Thomas Flowers III recently asked me if I would review two of my favourite horror books. Two? How was I going to review just two out of the plethora of fantastic books that I’ve enjoyed? Which two had truly stuck with me since first reading them.
The answer to that was much easier than I thought.
When I was a kid, Steve Jackson and Ian Livingstone were producing the Fighting Fantasy series of Choose Your Adventure Books. I remember eagerly waiting for the each one to come out, waiting for it to whisk me away to some fantasy world on a wild adventure. That was until they released book 10 – The House of Hell.
This time Steve Jackson changed the rules. It wasn’t an imaginary fantasy world. This was contemporary, this was set maybe somewhere you knew, and that real world grounding made it seem more vivid and real to my nine year old mind than anything the previous nine books had done. The mist enshrouded house on the cover boarded by gangrenous things both attracted and repelled me, but more than anything I knew I wanted to read this story!
As with all Choose Your Own Adventures, the writing was in the second person, everything that happened was described as happening to YOU. You are no longer the passive reader of someone else’s story. You are the active participant of the story, your choices leading you down different corridors of the old rambling house bringing you face to face with goat-head wearing devil worshippers, shambling undead, ghosts, tortured prisoners, demons, and the one who always sticks in my mind for some reason – an old torturer. Play your cards wrong with him, and you ended up locked at his convenience for the rest of your increasingly painful life.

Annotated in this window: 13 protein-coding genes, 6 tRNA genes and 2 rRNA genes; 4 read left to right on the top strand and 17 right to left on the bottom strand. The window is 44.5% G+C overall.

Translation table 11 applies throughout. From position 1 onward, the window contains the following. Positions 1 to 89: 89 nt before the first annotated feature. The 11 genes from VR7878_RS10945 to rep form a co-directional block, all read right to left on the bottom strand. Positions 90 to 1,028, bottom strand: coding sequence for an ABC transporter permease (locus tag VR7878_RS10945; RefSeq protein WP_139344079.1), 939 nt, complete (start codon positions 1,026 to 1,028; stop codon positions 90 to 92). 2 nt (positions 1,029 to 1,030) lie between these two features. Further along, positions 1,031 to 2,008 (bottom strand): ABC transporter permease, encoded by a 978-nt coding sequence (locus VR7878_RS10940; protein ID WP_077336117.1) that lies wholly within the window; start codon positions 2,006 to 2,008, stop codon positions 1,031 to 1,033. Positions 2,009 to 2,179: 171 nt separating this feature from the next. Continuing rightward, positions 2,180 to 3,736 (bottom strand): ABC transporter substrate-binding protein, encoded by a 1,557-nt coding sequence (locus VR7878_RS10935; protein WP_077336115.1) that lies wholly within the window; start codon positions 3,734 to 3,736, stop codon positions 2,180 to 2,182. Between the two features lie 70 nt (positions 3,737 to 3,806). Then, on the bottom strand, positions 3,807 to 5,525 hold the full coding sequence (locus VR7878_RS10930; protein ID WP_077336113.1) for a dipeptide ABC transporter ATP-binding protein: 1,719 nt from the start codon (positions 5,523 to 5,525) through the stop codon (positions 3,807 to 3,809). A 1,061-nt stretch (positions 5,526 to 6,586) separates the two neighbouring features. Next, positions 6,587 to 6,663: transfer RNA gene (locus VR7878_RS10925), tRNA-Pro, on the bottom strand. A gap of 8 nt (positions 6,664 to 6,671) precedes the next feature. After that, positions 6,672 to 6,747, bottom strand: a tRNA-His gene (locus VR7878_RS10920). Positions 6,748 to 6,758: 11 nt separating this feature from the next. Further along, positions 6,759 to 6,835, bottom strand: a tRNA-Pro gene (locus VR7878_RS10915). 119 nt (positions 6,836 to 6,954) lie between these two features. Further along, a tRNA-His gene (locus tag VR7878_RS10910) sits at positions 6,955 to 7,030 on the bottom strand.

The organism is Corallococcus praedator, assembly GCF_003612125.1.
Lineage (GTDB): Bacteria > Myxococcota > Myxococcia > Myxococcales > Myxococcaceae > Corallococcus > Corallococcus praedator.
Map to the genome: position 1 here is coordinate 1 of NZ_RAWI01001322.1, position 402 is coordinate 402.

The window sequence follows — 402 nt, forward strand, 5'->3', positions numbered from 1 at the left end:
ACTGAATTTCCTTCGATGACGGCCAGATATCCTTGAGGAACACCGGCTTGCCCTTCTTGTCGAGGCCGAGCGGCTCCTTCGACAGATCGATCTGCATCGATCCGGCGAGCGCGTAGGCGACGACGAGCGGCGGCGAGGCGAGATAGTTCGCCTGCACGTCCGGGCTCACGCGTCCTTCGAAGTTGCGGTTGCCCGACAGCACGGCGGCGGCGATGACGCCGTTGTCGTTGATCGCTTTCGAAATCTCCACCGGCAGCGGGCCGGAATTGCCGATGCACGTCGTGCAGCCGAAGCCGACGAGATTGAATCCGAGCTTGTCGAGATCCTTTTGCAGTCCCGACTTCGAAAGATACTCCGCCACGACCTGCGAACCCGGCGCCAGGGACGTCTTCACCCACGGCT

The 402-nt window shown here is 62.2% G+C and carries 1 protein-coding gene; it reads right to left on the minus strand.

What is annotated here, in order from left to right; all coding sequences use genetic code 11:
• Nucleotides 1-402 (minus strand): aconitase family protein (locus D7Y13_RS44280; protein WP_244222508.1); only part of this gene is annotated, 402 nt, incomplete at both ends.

A new element introduced in The House of Hell was that of a Fear stat, rolled up with the others of Skill, Stamina & Luck, before you even began the story. It was your character’s breaking point. If you ever exceeded your Fear stat, your character was assumed to have become catatonic and left gibbering on the floor of the House, fate unknown but unlikely to be pleasant. Just the inclusion of this one new stat made the offer of exploring each room, each darkened passageway, wrought with tension especially towards the end of the book.
The vivid descriptions within the pages of the House of Hell, together with the beautifully illustrated black and white plates throughout evoke such a sense of growing terror the more you discover about your situation that I was hooked from my first reading. My imagination eagerly filled in the blanks deliberately left in the writing. Best of all, Jackson pulled no punches with his story. This was a book for kids, and yet the content, writing, and illustrations wouldn’t have been out of place in an 18 certificate.
I can’t think of another book I’ve read that comes close to the sheer terror House of Hell gave me.